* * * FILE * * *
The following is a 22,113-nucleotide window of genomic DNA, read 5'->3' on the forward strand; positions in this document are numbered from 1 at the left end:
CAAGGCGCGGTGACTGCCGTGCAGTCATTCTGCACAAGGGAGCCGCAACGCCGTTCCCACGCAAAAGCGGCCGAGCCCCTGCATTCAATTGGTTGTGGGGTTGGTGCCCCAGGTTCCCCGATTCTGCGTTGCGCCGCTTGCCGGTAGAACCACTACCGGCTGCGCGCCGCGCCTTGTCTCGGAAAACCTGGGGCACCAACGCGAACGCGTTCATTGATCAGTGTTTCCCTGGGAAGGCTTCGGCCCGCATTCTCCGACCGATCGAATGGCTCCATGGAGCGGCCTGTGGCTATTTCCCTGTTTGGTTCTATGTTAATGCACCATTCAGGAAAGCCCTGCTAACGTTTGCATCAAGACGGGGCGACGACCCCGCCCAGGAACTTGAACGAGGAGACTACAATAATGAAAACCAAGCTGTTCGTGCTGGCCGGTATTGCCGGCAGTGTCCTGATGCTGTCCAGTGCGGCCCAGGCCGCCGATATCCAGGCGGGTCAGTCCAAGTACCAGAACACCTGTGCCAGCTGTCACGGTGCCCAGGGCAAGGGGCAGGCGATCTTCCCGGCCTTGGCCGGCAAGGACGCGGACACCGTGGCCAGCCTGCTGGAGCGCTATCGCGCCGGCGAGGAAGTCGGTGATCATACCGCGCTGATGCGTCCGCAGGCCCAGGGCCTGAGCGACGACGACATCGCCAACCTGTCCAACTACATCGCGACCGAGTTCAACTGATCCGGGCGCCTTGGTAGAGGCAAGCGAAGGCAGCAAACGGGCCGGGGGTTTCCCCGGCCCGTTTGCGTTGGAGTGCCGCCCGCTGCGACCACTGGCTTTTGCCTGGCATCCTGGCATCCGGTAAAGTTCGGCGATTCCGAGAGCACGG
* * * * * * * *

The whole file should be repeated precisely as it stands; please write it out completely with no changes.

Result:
The following is a 22,113-nucleotide window of genomic DNA, read 5'->3' on the forward strand; positions in this document are numbered from 1 at the left end:
CAAGGCGCGGTGACTGCCGTGCAGTCATTCTGCACAAGGGAGCCGCAACGCCGTTCCCACGCAAAAGCGGCCGAGCCCCTGCATTCAATTGGTTGTGGGGTTGGTGCCCCAGGTTCCCCGATTCTGCGTTGCGCCGCTTGCCGGTAGAACCACTACCGGCTGCGCGCCGCGCCTTGTCTCGGAAAACCTGGGGCACCAACGCGAACGCGTTCATTGATCAGTGTTTCCCTGGGAAGGCTTCGGCCCGCATTCTCCGACCGATCGAATGGCTCCATGGAGCGGCCTGTGGCTATTTCCCTGTTTGGTTCTATGTTAATGCACCATTCAGGAAAGCCCTGCTAACGTTTGCATCAAGACGGGGCGACGACCCCGCCCAGGAACTTGAACGAGGAGACTACAATAATGAAAACCAAGCTGTTCGTGCTGGCCGGTATTGCCGGCAGTGTCCTGATGCTGTCCAGTGCGGCCCAGGCCGCCGATATCCAGGCGGGTCAGTCCAAGTACCAGAACACCTGTGCCAGCTGTCACGGTGCCCAGGGCAAGGGGCAGGCGATCTTCCCGGCCTTGGCCGGCAAGGACGCGGACACCGTGGCCAGCCTGCTGGAGCGCTATCGCGCCGGCGAGGAAGTCGGTGATCATACCGCGCTGATGCGTCCGCAGGCCCAGGGCCTGAGCGACGACGACATCGCCAACCTGTCCAACTACATCGCGACCGAGTTCAACTGATCCGGGCGCCTTGGTAGAGGCAAGCGAAGGCAGCAAACGGGCCGGGGGTTTCCCCGGCCCGTTTGCGTTGGAGTGCCGCCCGCTGCGACCACTGGCTTTTGCCTGGCATCCTGGCATCCGGTAAAGTTCGGCGATTCCGAGAGCACGG